People prefer reading short texts more and more these days. They have even coined an expression for that: TL,DR, or Too Long, Didn’t Read. This may have been the case if you saw why everyone should take Foxconn’s plans to sell an electric car platform seriously. That article contains all the reasons for that, which made it long. Some may have missed crucial aspects of the whole thing, such as Foxconn – also known as Hon Hai – using mega castings.
If you already read that first text, this one will become just a reminder. Feel free to skip it if you already have the whole picture.
The first person to bring that up at the Hon Hai Tech Day (HHTD) 2020 was Zuo Zisheng. Hon Hai introduced its vice president as an engineer with over 35 years of experience in the automotive industry.
In his presentation, he mentioned that the company was able to reduce 7 parts for the front suspension body to a single one for the MIH Open Platform. That part is the strut tower, as the image above shows. He also said the new open-source electric architecture had made 27 rear longitudinal rail components become only one part.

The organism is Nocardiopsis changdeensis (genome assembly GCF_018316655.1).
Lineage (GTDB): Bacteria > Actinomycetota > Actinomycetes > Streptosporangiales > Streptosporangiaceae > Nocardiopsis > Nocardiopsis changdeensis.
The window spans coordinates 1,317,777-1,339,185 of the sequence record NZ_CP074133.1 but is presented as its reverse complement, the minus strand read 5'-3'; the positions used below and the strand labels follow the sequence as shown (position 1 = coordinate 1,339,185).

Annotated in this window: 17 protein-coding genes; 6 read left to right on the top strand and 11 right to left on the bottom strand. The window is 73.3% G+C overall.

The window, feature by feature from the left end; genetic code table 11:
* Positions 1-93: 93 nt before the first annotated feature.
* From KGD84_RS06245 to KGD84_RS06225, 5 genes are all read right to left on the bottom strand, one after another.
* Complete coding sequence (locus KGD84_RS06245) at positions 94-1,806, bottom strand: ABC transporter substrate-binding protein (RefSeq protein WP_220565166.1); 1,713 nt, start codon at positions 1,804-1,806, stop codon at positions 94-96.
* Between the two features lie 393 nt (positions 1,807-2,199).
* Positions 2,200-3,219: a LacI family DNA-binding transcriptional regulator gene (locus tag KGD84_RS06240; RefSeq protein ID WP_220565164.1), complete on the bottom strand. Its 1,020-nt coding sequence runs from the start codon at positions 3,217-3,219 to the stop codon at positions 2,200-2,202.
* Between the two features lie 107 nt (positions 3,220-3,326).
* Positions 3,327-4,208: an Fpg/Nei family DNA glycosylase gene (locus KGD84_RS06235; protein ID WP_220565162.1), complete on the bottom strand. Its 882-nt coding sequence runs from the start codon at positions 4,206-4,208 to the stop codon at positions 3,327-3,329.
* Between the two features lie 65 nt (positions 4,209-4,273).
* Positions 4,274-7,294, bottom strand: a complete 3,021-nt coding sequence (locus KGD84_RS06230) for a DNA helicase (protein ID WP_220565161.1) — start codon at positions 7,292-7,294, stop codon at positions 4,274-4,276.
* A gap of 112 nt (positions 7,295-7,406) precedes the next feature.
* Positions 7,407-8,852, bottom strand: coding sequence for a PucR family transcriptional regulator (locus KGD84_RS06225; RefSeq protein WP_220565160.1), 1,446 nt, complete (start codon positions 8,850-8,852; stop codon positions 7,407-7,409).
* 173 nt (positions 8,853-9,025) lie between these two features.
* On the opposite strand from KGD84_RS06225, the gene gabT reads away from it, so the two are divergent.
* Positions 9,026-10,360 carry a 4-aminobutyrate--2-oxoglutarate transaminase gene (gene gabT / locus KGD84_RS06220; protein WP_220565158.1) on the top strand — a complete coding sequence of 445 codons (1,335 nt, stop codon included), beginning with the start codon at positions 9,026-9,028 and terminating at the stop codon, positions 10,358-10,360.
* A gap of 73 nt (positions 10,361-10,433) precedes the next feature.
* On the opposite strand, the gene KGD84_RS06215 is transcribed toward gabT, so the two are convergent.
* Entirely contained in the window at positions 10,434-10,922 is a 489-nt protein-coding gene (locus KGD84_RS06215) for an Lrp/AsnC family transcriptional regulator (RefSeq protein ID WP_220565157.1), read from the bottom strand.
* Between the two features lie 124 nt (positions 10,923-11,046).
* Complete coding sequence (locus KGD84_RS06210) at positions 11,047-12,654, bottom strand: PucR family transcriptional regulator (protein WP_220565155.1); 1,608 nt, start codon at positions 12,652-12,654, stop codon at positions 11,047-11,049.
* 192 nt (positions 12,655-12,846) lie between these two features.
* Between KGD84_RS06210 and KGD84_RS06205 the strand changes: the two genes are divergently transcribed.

It was Jerry Hsiao (Xiao Caiyou) – Hon Hai’s Chief Product Officer (CPO) – who clarified what the strategy to get there was. Just like Tesla, Foxconn has a massive die-cast machine that currently produces BMW battery cases. It deals with a 4,200-ton clamping force, while Tesla currently uses a 5,500-ton IDRA die-cast machine.
That’s not the only similarity the Taiwanese company presented to its American competitor. Hsiao said Foxconn works with a special alloy with high ductility, corrosion resistance, excellent cast formability, high strength, and no need for heat treatment.
If you remember Elon Musk’s presentation at the Tesla Battery Day, he has highlighted the same aspects for Tesla’s alloy, which means another company also achieved that. The question now is which automaker Foxconn will help with these improvements.